- The Washington Times - Thursday, November 9, 2006

VATICAN CITY

Israel’s gay pride parade condemned

VATICAN CITY — The Vatican has condemned a gay pride parade scheduled to be held in Jerusalem tomorrow as offensive to religious believers and urged Israeli authorities to stop it from taking place.

“It is with bitterness that we have learned that the day after tomorrow, Nov. 10, 2006, there is scheduled in Jerusalem a so-called ‘gay pride parade,’ ” the Vatican said in a statement issued yesterday.

The parade is expected to attract up to 8,000 people.

NICARAGUA

Ortega promises no radical change

MANAGUA — Nicaraguan President-elect Daniel Ortega, a former Marxist revolutionary, promised yesterday he would make no radical changes to the Central American country’s economy when he returns to office.

Mr. Ortega, 60, led Nicaragua through a bitter civil war with U.S.-backed Contra rebels in the 1980s, and critics say he has not dropped his radical leftist views.

“I am not contemplating dramatic, radical changes in the economy, which has stabilized in recent years,” Mr. Ortega told reporters.

SOUTH AFRICA

Government makes about-face on HIV

CAPE TOWN — The South African government, long reluctant to face up to the country’s overwhelming number of AIDS deaths and infections, has finally changed its stance, AIDS activists said yesterday.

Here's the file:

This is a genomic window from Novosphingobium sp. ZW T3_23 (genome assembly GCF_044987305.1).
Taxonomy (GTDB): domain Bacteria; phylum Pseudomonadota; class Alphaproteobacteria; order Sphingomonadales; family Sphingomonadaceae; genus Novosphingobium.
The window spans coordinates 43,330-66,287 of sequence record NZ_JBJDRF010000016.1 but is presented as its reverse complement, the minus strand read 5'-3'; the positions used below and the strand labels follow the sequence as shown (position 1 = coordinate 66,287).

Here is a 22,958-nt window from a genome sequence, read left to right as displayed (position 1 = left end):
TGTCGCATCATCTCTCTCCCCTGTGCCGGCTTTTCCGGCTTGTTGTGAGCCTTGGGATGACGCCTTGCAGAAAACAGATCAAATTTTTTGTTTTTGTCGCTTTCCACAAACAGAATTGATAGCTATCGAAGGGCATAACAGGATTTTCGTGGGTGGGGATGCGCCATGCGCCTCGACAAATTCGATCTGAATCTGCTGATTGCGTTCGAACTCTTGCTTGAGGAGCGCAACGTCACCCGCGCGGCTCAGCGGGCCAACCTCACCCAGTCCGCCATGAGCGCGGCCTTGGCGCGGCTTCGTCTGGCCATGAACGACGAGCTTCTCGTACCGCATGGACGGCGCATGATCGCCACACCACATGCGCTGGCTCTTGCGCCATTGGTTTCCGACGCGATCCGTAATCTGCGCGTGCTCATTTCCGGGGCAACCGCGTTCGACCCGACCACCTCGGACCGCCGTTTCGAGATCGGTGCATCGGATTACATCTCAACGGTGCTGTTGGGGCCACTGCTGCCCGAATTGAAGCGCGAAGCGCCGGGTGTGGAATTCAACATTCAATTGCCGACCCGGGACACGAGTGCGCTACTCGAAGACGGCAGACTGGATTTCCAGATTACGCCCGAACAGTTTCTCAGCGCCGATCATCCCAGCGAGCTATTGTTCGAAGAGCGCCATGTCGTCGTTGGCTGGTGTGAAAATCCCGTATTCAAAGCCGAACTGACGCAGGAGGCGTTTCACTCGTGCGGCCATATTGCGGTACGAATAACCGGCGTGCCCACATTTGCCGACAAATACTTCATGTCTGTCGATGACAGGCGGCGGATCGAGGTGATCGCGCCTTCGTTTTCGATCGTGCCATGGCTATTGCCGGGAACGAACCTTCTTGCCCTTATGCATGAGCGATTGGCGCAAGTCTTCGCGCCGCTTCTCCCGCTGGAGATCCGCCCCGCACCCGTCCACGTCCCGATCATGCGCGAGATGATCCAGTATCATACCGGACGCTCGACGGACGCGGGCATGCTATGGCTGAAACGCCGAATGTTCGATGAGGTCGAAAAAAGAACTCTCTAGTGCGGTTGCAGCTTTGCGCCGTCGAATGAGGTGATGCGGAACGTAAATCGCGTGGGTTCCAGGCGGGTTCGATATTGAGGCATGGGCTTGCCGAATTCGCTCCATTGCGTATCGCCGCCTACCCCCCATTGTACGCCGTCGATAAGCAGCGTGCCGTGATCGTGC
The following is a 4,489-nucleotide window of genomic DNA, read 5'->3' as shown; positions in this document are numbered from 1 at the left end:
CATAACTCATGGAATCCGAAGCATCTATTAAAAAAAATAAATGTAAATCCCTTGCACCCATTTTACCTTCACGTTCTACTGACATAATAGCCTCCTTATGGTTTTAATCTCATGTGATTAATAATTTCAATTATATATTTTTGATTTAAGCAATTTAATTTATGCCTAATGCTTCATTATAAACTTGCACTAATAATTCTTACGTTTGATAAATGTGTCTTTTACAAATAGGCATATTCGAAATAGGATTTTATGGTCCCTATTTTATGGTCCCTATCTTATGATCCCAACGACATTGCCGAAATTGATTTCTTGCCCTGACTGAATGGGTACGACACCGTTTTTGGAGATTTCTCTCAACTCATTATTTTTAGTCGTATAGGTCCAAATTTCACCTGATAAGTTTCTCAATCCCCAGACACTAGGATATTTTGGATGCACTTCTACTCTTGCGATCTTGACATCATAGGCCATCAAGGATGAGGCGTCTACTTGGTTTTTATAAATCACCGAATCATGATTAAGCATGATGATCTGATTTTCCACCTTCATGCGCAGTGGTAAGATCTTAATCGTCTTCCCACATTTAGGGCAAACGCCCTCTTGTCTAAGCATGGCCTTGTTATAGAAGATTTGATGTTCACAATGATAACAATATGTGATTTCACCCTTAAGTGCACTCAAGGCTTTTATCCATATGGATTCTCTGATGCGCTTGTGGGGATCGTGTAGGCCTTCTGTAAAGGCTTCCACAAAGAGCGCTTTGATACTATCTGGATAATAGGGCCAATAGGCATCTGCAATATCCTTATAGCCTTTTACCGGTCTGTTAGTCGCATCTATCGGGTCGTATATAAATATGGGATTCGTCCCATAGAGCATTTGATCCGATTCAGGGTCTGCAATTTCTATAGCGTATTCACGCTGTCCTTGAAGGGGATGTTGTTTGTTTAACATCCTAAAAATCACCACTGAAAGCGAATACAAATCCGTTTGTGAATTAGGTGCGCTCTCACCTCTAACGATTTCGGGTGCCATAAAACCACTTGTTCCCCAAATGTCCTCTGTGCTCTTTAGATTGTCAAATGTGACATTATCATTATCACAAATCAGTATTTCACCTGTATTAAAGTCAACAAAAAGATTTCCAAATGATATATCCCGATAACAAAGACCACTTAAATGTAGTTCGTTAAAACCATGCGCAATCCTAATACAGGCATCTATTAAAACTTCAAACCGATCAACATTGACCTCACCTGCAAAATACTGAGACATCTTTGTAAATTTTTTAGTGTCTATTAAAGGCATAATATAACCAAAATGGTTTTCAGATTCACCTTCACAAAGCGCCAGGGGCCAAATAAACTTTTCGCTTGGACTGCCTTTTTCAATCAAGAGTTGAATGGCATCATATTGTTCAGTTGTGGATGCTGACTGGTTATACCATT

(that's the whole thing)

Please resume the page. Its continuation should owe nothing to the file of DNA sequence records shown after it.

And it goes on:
The deputy president, Phumzile Mlambo-Ncguka, who was named last month to head a revitalized government council tasked to address the issue, met with activists and effectively sidelined the health minister, who has promoted the benefits of lemons, garlic and beets as effective treatments for the disease.

“We are now witnessing the emergence of a united front of government, civil society and communities in a common effort,” said Sipho Mthathi, general secretary of the AIDS activist group Treatment Action Campaign.

UNITED NATIONS

China’s Chan poised to be new WHO chief

GENEVA — The World Health Organization (WHO) yesterday nominated China’s Margaret Chan, its top official on bird flu, to lead the U.N. agency as it seeks to prevent a flu pandemic and fight global scourges such as AIDS.

Dr. Chan, 59, will become the first person from China to head a major U.N. body if her selection as director-general is approved today by the World Health Assembly, the 193-state WHO’s top decision-making body.

The assembly has never rejected a candidate recommended by the 34-member executive board.

From wire dispatches and staff reports.

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